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Inspire Children with Good Careers Advice and they do Better at School

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We ask young people to make a lot of life-changing decisions. At 13 or 14 you choose GCSE subjects. Make the wrong choice and you could be ruling out your chance to pursue medicine or a number of other science and technology occupations. At 16, young people make choices about the area that they want to specialise in and whether they want to pursue vocational or academic tracks. At 18, there are still more decisions about whether to go to university or not and again what to focus on.

Think about yourself at 14, 16 and 18. Did you have enough information, experience and direction to make these choices wisely? Would a bit more support and advice have been useful?

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What Happens in the Brain When You No Longer Need the Information You’ve Learnt

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Throughout our lives we have multitudes of experiences that shape how we then behave in the world. Some of these lessons are learnt rapidly, such as why we shouldn’t put our hand on a hot pan on the stove. Other, more autobiographical experiences can be stored and recalled explicitly as our memories.

These memories can be recalled and described, such as what we did for certain birthdays, or experiences from our holidays. We can also learn to perform certain actions and behaviours that are totally new to us – for example, learning to ride a bike and drive a car. These actions can be thought of as muscle memories, or “non-declarative” memory.

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How Motivation Can Lead to Graduation

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Student Attrition

It’s not enough that students are paying to do the online course, but after some time, they are in fact running out of self-control. Dr David Glance from the University of Western Australia’s Centre for Software Practice ran a study into drop out rates in MOOCs classes (Massive Open Online Classes) which are free and open to anyone. In the article he compares doing a course online to going to the gym, or going on a diet. At first they sound like great ideas, but they always end up dropping out due to how easy it is to quit.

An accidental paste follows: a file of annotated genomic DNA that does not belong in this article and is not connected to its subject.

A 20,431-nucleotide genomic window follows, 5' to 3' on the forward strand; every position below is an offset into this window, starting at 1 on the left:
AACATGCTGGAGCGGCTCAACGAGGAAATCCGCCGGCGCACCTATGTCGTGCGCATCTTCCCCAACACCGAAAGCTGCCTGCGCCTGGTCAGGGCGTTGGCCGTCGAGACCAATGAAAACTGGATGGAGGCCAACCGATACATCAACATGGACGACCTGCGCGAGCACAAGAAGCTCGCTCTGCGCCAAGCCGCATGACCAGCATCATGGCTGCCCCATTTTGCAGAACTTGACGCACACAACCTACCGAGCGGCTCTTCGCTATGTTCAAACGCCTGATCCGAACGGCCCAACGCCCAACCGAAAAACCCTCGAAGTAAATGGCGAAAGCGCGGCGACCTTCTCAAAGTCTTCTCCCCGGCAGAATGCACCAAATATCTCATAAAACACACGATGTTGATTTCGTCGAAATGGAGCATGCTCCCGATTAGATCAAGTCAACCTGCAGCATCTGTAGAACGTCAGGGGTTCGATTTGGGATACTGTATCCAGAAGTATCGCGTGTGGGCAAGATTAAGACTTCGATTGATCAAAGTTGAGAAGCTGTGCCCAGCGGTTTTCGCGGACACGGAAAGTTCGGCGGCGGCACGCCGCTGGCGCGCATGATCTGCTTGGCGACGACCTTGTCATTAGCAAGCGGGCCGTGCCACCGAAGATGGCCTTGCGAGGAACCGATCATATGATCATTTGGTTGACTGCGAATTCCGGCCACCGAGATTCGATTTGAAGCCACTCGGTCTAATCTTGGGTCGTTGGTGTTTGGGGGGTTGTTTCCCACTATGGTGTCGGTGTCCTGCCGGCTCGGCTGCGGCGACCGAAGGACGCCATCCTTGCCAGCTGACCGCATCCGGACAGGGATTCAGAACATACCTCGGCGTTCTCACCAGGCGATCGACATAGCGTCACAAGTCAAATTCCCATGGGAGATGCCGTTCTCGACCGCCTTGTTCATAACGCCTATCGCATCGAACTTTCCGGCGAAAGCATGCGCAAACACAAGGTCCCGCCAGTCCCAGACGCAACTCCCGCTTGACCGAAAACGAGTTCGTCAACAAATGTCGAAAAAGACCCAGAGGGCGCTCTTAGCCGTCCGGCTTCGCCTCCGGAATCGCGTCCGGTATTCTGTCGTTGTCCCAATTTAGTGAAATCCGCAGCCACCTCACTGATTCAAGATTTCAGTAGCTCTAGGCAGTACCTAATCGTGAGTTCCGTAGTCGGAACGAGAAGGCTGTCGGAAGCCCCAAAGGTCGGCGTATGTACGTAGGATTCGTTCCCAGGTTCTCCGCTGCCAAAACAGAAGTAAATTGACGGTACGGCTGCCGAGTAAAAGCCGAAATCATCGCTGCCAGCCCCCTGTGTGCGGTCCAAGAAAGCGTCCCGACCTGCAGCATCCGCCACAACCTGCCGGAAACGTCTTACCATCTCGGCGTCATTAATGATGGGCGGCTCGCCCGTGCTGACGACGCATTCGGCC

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7 Important Rules on Meeting Your Deadlines

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Whether it’s a marketing strategy report to be handed in on your boss’s desk by the end of the week, or whether it’s watching the re-runs of Game of Thrones before the new season begins, setting and reaching deadlines is a part of how we structure our day to day lives.

Because a lot of us live from deadline to deadline, this makes reaching those finish lines all the more crucial. After all, how can you start a new race if you are yet to finish the last one?
Here are some tips that you can hopefully take on board, to assist you in hitting your deadlines.

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Is Your Work-Life Balance Deteriorating? New Report Says Yes.

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A new study by think tank The Australia Institute has shown that the average full time worker is doing 6 hours of unpaid work per week or $9,471 worth of working hours per annum.

The survey of 1,000 people from around Australia found four in ten believed that their work-life balance was worse now than it was five years ago. Respondents also stated that when it came to employer expectations 46% of people believe they are expected to work longer hours and 27% said they felt their position was insecure.

The main reasons for these statistics are stated as employers expectations of longer working hours and job insecurity which are most likely due to slow growth in the economy for the last few years.

When asked what they would change the most popular responses were more flexible hours at short notice, fixed finishing times, and renegotiating hours such as working a nine day fortnight. The least popular suggestion was reduced pay with three quarters of respondents rejecting this option.

One employer, Rob Breaden, a national sales manager for a training and consulting company has a few rules in his workplace to ensure work-life balance such as:

  • Phones in the office automatically switch over to voice mail at 5pm
  • People can work from home, but are not allowed to email anyone after 5pm
  • The company disables people’s email while they’re on holiday to prevent them from monitoring messages